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Monitoring West Bengal -
#41
<!--QuoteBegin-->QUOTE<!--QuoteEBegin--><b>CPM gags media - hand, foot, mouth  </b>
Pioneer.com
Udayan Namboodiri | New Delhi
On Wednesday, as Communist police went on the rampage in Nandigram, a farmer decided to do the unthinkable. He hid in his mud hut a cameraman of the Bengali news channel, Tara News. Till late Wednesday, nobody in Kolkata had any idea whether Gouranga Deb Hazra was dead or alive.

With CPI(M) cadre and their uniformed auxiliaries forming a ring around the village, preventing outsiders from going in and insiders coming out, all telecommunications cut off and Gouranga's own mobile obviously lost, Debajyoti Chakraborty, Tara TV's News Head, was praying for a miracle.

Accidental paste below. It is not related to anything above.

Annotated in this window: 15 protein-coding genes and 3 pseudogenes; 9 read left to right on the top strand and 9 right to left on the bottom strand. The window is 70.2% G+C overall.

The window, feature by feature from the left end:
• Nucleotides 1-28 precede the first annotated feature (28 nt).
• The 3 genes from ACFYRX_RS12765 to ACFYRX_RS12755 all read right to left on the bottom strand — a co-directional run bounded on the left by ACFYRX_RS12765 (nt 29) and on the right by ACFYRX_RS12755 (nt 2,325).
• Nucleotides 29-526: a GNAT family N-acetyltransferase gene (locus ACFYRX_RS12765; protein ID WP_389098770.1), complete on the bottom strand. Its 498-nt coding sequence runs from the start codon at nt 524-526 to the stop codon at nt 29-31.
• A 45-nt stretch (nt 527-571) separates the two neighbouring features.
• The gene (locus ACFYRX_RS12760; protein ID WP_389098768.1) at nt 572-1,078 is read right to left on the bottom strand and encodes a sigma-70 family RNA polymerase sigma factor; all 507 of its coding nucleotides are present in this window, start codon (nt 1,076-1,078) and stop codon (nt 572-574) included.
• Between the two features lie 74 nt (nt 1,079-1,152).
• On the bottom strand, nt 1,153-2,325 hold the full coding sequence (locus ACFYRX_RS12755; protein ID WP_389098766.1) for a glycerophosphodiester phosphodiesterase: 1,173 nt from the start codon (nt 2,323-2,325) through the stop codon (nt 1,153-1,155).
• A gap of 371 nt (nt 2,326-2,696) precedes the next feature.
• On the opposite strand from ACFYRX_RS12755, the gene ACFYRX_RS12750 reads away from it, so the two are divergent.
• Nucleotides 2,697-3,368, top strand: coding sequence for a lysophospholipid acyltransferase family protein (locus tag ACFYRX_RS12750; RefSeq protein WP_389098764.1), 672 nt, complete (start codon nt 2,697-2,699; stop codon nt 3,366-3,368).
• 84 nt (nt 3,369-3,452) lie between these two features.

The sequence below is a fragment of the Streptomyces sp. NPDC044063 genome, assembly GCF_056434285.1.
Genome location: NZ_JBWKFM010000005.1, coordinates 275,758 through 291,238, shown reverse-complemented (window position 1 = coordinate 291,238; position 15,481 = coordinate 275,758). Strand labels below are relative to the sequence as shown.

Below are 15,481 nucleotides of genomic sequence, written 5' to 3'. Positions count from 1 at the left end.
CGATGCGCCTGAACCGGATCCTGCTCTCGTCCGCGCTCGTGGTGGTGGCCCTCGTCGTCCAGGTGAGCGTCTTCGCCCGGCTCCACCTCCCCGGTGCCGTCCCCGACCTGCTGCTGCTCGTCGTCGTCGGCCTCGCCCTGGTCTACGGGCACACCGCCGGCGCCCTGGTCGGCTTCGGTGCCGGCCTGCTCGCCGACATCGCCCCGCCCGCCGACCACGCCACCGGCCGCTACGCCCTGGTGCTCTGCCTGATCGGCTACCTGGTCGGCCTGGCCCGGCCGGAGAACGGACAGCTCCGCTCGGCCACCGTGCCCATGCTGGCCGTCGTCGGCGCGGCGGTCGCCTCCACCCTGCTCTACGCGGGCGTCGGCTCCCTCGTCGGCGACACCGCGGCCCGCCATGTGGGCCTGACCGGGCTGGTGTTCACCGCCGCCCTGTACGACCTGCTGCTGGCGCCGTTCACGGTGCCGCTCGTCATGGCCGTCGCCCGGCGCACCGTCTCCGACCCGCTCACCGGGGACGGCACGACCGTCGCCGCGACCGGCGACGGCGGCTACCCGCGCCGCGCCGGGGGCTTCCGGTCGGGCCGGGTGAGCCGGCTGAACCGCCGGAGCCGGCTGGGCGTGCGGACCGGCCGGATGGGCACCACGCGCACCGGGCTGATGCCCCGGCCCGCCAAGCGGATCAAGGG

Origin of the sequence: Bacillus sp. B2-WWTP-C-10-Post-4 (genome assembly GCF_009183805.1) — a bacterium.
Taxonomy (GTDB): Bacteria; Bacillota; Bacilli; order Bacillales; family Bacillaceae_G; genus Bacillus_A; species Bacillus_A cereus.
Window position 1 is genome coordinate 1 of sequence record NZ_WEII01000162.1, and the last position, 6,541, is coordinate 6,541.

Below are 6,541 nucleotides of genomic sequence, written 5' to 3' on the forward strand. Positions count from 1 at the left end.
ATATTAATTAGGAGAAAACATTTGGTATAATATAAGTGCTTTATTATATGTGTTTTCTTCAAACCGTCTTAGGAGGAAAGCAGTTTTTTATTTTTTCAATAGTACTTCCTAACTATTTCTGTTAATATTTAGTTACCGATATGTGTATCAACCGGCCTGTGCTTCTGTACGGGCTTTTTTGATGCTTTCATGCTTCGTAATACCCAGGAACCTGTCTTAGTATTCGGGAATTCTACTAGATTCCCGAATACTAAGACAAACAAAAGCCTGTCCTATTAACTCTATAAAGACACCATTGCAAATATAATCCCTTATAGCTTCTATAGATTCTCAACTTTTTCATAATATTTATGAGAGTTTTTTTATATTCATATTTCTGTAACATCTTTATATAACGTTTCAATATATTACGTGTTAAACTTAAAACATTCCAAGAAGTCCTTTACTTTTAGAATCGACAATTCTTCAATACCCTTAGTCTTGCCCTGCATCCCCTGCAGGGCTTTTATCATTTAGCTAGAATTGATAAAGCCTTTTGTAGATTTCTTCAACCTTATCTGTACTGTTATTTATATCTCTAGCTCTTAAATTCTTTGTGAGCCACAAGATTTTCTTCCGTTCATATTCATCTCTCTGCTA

This, some would say, is pure dramatisation. But the harried villagers of Nandigram and Khejuri, who know their only hope is support from the free world, have forged a hopeless alliance with sections of the media that still dare to report.

As evening moved into night, Gouranga's well wishers were hoping he's still alive.

Meanwhile, Tara News' competitors, far from expressing concern at a fellow professional's disappearance, shamefully parroted the Communist establishment's line that there was no massacre -- "The police fired in self-defence".

Gouranga, along with Tara News' correspondent, Bholanath Bijoli, had prior information that a huge police force would be entering Nandigram to back-up CPI(M) MP Lakkhan Seth's attack squad which is at the forefront of the land-grab movement. Over the past week, a huge assemblage of land-grabbers had been noticed on the Khejuri side of the Talpati canal. The villagers, who had rallied under the banner of Krishi Jami Bachi Bachao Committee had sent desperate appeals to the media. Bholanath and Gouranga were the only electronic media people to sneak into the village ahead of the police action.